B2B Creativity

November 21, 2013

A brief that’s left me scratching my head

By Mark No comments

Right now I’m working on a pitch where the proposition on the brief isn’t very clear. To be honest, I’m shaking my head in disbelief because I know it should be. It has to be. But this one isn’t. It’s one of those ‘all things to all men’ type of briefs and because of this, the ideas I’m having aren’t really hitting the mark.

What I need is a proper proposition. The kind that would put the tech brand I’m working on head and shoulders above the competition and do my job for me.

Hang on. There’s a great example right there. “You get rid of dandruff.” It hasn’t changed since 1952. From a single-minded point-of-view it’s perfect – simple, memorable and truthful.

Of course, the product has evolved since then and the science has too. Off the top of my head I can remember that conditioners have been added, it smells good, it’s available in menthol and a range of sizes. I’m sure there are more. But the one thing that’s stuck in my mind is it gets rid of dandruff.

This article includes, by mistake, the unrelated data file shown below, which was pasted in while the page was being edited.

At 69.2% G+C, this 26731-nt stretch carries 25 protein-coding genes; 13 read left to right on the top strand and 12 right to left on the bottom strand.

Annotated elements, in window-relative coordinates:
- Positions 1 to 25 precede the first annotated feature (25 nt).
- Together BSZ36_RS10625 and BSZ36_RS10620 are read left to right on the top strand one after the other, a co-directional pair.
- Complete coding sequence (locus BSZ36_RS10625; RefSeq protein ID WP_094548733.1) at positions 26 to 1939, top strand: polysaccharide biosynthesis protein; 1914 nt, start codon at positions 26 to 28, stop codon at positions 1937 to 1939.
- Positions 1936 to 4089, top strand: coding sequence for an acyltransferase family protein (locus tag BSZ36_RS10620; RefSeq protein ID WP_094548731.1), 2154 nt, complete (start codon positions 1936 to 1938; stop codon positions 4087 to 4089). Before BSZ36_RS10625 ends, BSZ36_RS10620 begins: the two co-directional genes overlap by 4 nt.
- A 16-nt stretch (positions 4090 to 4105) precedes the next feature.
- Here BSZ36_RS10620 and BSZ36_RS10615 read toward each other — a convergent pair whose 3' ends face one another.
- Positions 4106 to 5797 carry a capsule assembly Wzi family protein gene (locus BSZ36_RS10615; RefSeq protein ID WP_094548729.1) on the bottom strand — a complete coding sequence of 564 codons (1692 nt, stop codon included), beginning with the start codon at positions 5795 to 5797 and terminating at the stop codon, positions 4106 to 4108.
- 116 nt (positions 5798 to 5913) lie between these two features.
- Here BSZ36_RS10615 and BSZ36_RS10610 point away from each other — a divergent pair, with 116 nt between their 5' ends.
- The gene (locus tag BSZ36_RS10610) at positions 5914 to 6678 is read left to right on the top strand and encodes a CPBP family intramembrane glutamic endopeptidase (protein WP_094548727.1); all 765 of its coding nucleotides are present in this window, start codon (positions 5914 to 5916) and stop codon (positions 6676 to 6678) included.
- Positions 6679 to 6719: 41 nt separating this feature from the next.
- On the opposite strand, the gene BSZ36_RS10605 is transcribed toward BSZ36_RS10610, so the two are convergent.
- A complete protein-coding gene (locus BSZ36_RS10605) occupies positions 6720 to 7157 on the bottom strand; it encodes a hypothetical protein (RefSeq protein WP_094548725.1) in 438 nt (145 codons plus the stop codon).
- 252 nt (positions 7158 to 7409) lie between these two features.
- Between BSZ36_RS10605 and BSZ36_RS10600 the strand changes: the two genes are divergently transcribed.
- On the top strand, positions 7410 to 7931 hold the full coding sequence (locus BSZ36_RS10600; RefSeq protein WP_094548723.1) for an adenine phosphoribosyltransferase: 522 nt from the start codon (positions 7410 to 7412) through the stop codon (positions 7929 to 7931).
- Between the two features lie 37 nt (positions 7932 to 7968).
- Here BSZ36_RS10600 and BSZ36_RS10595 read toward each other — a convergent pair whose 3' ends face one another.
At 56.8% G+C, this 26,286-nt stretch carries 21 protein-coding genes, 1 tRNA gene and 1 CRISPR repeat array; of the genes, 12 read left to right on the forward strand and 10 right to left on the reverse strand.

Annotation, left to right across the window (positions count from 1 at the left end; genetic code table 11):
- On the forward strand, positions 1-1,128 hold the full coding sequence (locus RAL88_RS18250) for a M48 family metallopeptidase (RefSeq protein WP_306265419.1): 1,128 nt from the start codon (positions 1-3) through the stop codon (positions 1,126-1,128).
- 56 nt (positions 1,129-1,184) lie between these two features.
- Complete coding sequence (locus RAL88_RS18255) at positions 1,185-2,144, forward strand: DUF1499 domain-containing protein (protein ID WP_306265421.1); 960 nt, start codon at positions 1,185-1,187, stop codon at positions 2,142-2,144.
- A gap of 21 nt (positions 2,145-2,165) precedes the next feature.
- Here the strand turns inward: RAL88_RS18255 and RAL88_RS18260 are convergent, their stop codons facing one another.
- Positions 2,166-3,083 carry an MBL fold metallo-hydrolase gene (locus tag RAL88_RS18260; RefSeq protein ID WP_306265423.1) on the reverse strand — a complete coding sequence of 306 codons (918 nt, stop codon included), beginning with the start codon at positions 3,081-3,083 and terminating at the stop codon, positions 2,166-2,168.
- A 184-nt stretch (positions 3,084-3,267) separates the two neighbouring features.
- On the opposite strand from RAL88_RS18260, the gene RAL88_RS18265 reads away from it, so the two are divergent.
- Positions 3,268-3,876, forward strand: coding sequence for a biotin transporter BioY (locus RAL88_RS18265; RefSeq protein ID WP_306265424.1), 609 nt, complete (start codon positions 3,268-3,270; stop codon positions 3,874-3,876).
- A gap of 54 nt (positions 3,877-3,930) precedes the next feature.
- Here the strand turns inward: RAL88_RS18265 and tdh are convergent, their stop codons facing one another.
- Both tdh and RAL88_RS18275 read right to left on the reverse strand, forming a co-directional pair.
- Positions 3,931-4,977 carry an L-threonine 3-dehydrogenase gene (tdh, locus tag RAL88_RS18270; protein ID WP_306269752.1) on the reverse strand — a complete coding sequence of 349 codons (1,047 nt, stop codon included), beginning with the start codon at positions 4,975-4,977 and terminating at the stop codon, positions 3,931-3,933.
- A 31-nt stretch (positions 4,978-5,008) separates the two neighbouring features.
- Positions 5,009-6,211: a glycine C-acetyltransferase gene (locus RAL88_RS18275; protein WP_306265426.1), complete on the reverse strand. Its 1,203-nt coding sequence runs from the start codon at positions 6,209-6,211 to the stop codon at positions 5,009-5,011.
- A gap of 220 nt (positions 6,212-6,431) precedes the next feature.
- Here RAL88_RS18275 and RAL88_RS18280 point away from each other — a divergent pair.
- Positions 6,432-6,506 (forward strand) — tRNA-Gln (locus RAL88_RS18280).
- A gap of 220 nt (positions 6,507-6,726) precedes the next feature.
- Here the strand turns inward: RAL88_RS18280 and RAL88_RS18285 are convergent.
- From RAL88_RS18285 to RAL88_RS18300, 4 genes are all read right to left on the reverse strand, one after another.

However, in the world of B2B, where everything changes every day, and the number of stakeholders on any project could match the number of hairs on my head, I imagine Head and Shoulders would be a different brand completely.

For a start, there would be the constant need to reinvent, re-position, re-name and re-target the brand to a new audience every quarter. A single message would be replaced by three or four; the brand would be rinsed for every drop of real, perceived or imagined value; messages would overlap each other, offers become blurred and before long, customers would stop believing in the product simply because it’s trying too hard to do too many things.

I guess what I’m trying to say is this – it takes real courage to stand by your brand and continually build on a single truth that everyone believes.  That’s why it’s so important to spend more time scratching our heads to get the thinking right now. Because, if we don’t, we’ll spend a lot more time scratching our arses and asking what went wrong further down the line.